By Stanley Lubman, The Wall Street Journal, China Real Time Report
Stanley Lubman, a long-time specialist on Chinese law, looks at government’s ongoing hostility towards dissent. Mr. Lubman teaches at the University of California, Berkeley, School of Law and is the author of “Bird in a Cage: Legal Reform in China After Mao,” (Stanford University Press, 1999).
Recent convictions of Chinese human rights activists and efforts by Chinese government agencies to restrict the activities of lawyers on behalf of clients who are considered politically disruptive demonstrate ongoing manipulation of legal institutions to suppress dissent and to buttress the authority of the Chinese Communist Party (CCP). In addition to suggesting the Party’s profound anxiety about maintaining “social stability,” both the convictions and the interference with lawyers also reflect deep indecision about defining the very role and operation of legal institutions.
At risk is not only freedom to assert legal rights, but the future course of Chinese legal development.
The most recent case of suppression of an activist for offending political views is the conviction of Liu Xiaobo, a well-known intellectual who helped write “Charter 08,” a document that called for protection of human rights and political reforms, and helped to organize hundreds of Chinese intellectuals to sign it. He was sentenced to 11 years in prison, one of the heaviest sentences ever received by a political dissident, after a brief trial in a courtroom from which known supporters (including his wife) were barred, along with foreign diplomats. His appeal was subsequently denied.
The leadership’s discomfiture at expressions of dissent is suggested by differences between two recent statements: A “security official” warned of “hostile forces stirring up chaos” — but a Chinese Foreign Ministry spokesman declared that “there are no dissidents in China.” Both of these sentiments, and the range of possible nuances between them, point to continued use in the near future of criminal proceedings to punish activists.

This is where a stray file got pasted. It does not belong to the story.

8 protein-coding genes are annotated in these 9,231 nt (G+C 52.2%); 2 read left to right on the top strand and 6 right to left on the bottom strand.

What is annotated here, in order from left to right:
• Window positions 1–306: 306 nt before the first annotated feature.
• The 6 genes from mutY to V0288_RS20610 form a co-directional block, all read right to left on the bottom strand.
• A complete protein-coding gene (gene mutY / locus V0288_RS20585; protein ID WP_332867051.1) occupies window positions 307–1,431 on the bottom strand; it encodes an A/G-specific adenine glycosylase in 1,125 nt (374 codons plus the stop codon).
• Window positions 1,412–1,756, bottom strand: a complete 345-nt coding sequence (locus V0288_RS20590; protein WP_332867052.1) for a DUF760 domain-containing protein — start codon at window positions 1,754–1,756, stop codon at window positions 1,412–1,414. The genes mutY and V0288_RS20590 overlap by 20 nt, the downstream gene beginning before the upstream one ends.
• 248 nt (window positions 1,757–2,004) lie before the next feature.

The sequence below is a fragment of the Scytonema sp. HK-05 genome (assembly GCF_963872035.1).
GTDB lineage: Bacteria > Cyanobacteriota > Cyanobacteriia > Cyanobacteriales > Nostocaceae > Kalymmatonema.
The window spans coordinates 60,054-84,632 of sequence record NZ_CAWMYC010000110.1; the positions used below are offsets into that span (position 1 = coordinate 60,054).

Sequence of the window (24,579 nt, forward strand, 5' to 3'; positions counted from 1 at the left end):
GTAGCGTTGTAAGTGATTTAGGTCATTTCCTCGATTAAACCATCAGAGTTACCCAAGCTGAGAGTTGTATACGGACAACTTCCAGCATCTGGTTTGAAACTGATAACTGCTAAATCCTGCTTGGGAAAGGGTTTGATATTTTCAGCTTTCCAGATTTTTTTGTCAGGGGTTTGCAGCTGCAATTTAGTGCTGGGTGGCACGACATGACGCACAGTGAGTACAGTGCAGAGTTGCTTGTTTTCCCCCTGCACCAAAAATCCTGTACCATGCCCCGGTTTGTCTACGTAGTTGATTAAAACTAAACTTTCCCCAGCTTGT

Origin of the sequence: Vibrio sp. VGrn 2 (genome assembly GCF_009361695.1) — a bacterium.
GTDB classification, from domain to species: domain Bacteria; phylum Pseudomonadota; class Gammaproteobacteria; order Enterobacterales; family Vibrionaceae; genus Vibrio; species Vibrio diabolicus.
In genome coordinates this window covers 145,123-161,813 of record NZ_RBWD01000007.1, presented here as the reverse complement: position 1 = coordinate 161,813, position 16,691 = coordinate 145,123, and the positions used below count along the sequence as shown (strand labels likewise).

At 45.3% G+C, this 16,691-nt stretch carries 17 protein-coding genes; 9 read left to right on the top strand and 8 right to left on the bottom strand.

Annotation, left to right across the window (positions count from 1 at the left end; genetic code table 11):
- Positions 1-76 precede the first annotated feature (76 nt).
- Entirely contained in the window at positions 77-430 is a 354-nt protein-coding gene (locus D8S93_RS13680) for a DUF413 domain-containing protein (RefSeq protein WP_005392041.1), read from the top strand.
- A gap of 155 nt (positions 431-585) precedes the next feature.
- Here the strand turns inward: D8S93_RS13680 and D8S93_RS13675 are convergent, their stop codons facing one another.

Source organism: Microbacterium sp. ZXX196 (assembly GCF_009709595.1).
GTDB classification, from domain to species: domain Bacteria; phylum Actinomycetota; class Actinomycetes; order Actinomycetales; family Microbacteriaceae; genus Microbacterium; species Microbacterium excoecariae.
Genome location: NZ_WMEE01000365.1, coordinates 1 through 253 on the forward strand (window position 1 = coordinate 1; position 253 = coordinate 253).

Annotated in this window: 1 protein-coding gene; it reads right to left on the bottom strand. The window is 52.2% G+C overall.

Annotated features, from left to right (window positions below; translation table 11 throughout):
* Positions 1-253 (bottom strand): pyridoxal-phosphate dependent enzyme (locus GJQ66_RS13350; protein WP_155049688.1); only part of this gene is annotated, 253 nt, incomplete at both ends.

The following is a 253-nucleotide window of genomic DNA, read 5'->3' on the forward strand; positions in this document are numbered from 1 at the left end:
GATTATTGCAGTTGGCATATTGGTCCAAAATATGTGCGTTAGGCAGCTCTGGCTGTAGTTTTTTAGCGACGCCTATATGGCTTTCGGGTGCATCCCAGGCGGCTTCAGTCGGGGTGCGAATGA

Notably, some cases do not involve political dissent at all, but rather alleged misconduct by local governments, such as the widely-publicized suspicion by many Chinese that shoddy construction of schools contributed to the deaths of many children killed in the earthquake in Sichuan in May, 2009. Huang Qi, a human rights activist, had offered to help parents to investigate allegedly defective construction of school buildings. He was sentenced to three years in prison in November, 2009 after a ten-minute hearing that referred to no specific offenses other than involvement with “state secrets.”
Some activists become involved in a range of protests on a variety of issues, which increases the risk of punishment for any of their actions. Earlier this month Tan Zuoren, an activist who had previously criticized the Tiananmen crackdown in June 1989 in a document that he published abroad in 2007, was sentenced to five years in jail for “incitement to subversion.” He was not charged, however, until July 2009, after he had called attention to poorly built schools in Sichuan and also led environmental opposition to a planned petrochemical plant. When the judge in the case handed down the sentence, he mentioned only Tan’s protest against the 1989 crackdown, not Tan’s investigation of school construction or other activities. Mr. Tan’s lawyer said that “the real reasons” were the protests against the petrochemical plant and the investigation of the “tofu” [bean curd] buildings in Sichuan.